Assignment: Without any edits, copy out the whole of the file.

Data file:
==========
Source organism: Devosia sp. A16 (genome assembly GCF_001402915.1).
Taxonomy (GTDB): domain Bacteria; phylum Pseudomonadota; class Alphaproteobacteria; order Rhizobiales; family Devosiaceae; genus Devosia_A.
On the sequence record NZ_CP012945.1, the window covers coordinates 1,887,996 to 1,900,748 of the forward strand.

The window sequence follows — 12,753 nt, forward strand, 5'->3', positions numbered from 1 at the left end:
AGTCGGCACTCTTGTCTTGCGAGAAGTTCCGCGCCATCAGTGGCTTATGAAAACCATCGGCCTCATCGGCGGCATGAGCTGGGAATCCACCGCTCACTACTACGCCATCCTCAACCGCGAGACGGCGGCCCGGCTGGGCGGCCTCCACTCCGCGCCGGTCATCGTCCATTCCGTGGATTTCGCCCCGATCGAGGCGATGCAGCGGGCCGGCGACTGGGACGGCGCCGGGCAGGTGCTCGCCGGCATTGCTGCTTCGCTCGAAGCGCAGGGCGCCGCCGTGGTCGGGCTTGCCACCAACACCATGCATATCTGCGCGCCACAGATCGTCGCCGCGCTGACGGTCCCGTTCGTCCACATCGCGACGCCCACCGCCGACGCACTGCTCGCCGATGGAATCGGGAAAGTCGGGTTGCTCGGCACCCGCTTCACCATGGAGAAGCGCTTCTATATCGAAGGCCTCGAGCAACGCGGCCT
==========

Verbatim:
Source organism: Devosia sp. A16 (genome assembly GCF_001402915.1).
Taxonomy (GTDB): domain Bacteria; phylum Pseudomonadota; class Alphaproteobacteria; order Rhizobiales; family Devosiaceae; genus Devosia_A.
On the sequence record NZ_CP012945.1, the window covers coordinates 1,887,996 to 1,900,748 of the forward strand.

The window sequence follows — 12,753 nt, forward strand, 5'->3', positions numbered from 1 at the left end:
AGTCGGCACTCTTGTCTTGCGAGAAGTTCCGCGCCATCAGTGGCTTATGAAAACCATCGGCCTCATCGGCGGCATGAGCTGGGAATCCACCGCTCACTACTACGCCATCCTCAACCGCGAGACGGCGGCCCGGCTGGGCGGCCTCCACTCCGCGCCGGTCATCGTCCATTCCGTGGATTTCGCCCCGATCGAGGCGATGCAGCGGGCCGGCGACTGGGACGGCGCCGGGCAGGTGCTCGCCGGCATTGCTGCTTCGCTCGAAGCGCAGGGCGCCGCCGTGGTCGGGCTTGCCACCAACACCATGCATATCTGCGCGCCACAGATCGTCGCCGCGCTGACGGTCCCGTTCGTCCACATCGCGACGCCCACCGCCGACGCACTGCTCGCCGATGGAATCGGGAAAGTCGGGTTGCTCGGCACCCGCTTCACCATGGAGAAGCGCTTCTATATCGAAGGCCTCGAGCAACGCGGCCT